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[CHAP. VIII
BANDA ORIENTAL.

By the middle of the day, on the 28th, we arrived at Monte Video, having been two days and a half on the road. The country for the whole way was of a very uniform character, some parts being rather more rocky and hilly than near the Plata. Not far from Monte Video we passed through the village of Las Pietras, so named from some large rounded masses of syenite. Its appearance was rather pretty. In this country a few fig-trees round a group of houses, and a site elevated a hundred feet above the general level, ought always to be called picturesque.

 

During the last six months I have had an opportunity of seeing a little of the character of the inhabitants of these provinces. The Gauchos, or countrymen, are very superior to those who reside in the towns. The Gaucho is invariably most obliging, polite, and hospitable: I did not meet with even one instance of rudeness or inhospitality. He is modest, both respecting himself and country, but at the same time a spirited, bold fellow. On the other hand, many robberies are committed, and there is much bloodshed: the habit of constantly wearing the knife is the chief cause of the latter. It is lamentable to hear how many lives are lost in trifling quarrels. In fighting, each party tries to mark the face of his adversary by slashing his nose or eyes; as is often attested by deep and horrid-looking scars. Robberies are a natural consequence of universal gambling, much drinking, and extreme indolence. At Mercedes I asked two men why they did not work. One gravely said the days were too long; the other that he was too poor. The number of horses and the profusion of food are the destruction of all industry. Moreover, there are so many feast-days; and again, nothing can succeed without it be begun when the moon is on the increase; so that half the month is lost from these two causes.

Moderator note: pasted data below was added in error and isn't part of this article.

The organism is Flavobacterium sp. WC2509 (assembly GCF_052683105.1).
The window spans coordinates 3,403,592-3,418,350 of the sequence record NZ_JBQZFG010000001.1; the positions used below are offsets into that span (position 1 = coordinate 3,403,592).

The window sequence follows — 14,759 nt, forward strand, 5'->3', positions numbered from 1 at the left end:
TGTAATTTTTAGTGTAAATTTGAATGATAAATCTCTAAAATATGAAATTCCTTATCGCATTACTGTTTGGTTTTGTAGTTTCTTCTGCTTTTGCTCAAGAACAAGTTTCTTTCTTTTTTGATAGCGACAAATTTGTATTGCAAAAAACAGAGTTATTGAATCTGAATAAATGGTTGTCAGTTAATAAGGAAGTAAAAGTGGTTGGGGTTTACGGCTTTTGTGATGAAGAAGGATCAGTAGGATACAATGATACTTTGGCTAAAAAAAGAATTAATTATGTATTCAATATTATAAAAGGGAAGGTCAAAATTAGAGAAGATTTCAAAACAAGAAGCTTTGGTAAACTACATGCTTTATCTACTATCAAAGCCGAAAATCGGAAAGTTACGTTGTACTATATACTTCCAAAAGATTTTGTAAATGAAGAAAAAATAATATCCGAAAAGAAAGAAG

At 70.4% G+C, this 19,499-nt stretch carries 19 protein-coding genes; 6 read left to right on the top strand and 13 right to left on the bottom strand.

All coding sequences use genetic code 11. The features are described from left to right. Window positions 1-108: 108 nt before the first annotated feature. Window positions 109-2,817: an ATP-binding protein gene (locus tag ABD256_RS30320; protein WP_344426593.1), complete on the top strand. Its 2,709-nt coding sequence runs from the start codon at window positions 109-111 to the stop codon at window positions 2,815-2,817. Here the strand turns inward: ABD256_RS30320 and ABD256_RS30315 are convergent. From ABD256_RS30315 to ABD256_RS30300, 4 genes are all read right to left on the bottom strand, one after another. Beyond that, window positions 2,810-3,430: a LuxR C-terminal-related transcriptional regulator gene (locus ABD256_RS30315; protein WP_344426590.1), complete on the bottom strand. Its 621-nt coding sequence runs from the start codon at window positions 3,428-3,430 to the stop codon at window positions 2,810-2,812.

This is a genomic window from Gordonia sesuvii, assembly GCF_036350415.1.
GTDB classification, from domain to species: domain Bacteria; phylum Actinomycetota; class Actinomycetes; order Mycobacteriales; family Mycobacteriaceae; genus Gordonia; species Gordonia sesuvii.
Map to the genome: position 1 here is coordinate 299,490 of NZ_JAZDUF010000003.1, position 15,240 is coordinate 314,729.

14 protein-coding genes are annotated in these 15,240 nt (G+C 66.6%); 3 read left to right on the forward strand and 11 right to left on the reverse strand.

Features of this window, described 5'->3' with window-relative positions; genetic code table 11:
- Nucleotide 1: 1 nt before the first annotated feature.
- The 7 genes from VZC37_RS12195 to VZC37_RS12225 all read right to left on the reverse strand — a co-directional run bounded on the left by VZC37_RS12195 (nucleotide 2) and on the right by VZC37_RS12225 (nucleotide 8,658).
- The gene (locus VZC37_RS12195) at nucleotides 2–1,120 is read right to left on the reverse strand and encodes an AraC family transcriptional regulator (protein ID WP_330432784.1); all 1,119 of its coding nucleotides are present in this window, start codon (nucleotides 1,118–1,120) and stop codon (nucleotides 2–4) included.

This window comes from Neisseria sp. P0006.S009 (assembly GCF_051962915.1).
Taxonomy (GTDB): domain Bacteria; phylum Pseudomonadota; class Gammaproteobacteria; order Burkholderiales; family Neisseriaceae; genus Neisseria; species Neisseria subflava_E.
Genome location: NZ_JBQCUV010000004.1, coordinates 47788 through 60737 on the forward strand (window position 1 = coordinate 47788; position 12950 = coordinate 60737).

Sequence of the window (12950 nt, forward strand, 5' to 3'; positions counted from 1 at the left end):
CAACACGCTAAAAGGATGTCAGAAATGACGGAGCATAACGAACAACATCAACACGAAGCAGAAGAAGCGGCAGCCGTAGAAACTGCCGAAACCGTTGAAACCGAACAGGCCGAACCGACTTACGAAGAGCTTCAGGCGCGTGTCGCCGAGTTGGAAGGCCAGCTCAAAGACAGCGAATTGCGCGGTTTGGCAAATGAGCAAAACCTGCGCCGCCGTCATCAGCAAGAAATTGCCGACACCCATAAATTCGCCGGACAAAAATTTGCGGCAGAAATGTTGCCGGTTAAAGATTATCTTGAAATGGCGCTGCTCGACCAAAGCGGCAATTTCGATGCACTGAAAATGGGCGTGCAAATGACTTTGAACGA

Police and justice are quite inefficient. If a man who is poor commits murder and is taken, he will be imprisoned, and perhaps even shot; but if he is rich and has friends, he may rely on it no very severe consequence will ensue. It is curious that the most respectable inhabitants of the country invariably assist a murderer to escape: they seem to think that the individual sins against the government, and not against the people. A traveller has no pro-